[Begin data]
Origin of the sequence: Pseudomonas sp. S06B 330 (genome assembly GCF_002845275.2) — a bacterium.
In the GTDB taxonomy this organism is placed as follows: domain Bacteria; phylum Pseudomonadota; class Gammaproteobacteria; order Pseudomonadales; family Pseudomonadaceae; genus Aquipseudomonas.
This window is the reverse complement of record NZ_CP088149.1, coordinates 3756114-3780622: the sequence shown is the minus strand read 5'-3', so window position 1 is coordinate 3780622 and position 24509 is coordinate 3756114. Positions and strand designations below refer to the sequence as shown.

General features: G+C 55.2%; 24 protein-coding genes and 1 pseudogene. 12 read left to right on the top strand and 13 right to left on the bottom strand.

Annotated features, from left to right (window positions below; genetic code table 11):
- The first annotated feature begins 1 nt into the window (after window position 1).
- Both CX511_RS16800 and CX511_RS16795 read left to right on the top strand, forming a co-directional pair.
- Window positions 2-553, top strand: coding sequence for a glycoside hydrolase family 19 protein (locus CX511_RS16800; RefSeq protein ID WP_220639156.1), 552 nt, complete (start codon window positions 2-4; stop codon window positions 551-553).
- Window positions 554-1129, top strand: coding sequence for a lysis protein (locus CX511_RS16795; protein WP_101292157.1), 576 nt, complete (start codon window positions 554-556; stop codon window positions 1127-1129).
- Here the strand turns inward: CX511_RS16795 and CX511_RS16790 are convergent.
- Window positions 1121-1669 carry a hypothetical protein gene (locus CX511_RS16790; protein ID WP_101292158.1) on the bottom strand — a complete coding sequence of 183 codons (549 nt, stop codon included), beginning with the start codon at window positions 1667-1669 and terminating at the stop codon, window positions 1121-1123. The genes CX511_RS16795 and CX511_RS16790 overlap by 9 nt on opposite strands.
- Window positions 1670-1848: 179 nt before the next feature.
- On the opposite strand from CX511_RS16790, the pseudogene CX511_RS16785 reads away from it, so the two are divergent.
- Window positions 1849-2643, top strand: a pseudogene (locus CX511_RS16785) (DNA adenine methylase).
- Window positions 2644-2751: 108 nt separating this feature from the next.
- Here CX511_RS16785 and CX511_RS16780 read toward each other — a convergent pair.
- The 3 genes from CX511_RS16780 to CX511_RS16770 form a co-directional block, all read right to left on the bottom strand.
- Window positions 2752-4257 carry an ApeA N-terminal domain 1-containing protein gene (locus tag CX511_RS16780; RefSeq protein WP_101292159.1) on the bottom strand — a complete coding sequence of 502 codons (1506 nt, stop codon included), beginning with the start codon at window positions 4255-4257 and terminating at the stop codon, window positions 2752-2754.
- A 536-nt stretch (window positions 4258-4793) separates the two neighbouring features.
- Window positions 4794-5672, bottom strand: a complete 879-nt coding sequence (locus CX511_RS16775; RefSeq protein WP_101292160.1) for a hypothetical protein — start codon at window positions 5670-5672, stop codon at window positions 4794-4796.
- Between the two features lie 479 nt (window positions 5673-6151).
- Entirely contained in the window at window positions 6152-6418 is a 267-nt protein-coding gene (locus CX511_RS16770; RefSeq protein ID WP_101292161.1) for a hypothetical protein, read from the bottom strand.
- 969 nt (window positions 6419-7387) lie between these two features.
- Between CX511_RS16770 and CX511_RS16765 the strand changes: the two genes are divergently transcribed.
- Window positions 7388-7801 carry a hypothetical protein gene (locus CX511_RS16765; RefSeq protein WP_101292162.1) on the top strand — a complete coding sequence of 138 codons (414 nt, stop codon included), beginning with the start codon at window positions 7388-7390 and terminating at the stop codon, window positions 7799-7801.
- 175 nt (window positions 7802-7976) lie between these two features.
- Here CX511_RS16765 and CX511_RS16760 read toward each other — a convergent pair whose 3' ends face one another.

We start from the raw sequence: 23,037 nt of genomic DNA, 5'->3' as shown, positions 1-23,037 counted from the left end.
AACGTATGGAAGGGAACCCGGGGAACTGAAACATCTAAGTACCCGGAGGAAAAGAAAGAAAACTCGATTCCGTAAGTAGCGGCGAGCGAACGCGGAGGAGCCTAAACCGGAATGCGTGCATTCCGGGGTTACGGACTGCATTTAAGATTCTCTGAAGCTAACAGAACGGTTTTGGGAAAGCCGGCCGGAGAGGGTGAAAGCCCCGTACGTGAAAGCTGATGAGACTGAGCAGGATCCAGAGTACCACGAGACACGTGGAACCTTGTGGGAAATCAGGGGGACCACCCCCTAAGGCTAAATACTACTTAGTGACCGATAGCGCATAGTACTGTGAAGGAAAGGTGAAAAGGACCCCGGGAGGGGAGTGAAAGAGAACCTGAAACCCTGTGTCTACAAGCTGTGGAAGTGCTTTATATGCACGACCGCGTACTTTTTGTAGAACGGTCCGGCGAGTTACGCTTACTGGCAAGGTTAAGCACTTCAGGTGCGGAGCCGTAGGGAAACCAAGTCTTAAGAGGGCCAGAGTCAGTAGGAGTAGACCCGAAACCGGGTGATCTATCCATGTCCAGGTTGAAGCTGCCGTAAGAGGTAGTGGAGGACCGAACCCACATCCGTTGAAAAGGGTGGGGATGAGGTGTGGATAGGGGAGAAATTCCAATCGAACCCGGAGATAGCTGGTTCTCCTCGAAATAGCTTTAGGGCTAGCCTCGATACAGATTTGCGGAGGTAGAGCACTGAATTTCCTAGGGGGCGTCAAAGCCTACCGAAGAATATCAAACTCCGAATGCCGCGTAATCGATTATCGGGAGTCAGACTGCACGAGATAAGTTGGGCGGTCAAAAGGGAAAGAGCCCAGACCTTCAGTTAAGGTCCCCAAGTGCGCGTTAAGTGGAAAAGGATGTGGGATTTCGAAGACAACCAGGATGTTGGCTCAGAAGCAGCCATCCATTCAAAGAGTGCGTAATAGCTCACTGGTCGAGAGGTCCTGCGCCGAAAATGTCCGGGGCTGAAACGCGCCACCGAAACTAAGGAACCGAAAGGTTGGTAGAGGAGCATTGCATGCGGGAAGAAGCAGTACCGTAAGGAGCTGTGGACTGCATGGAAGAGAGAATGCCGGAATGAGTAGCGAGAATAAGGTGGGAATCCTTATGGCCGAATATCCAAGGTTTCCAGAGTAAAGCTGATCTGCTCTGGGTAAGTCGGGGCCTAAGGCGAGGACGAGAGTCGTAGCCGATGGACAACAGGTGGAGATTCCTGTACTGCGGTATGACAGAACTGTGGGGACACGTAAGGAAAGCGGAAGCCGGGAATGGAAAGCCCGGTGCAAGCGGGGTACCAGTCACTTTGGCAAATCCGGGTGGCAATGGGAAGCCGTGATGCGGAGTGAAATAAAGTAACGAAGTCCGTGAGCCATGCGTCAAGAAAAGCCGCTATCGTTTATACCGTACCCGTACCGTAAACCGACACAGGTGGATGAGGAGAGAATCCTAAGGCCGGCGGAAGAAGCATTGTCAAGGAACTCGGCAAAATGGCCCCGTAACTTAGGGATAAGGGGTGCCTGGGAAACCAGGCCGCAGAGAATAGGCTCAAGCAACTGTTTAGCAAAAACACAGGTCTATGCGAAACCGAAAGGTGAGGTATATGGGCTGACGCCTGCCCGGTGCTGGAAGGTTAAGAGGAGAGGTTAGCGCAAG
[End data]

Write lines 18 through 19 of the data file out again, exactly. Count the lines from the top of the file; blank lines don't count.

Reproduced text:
- Window positions 2752-4257 carry an ApeA N-terminal domain 1-containing protein gene (locus tag CX511_RS16780; RefSeq protein WP_101292159.1) on the bottom strand — a complete coding sequence of 502 codons (1506 nt, stop codon included), beginning with the start codon at window positions 4255-4257 and terminating at the stop codon, window positions 2752-2754.
- A 536-nt stretch (window positions 4258-4793) separates the two neighbouring features.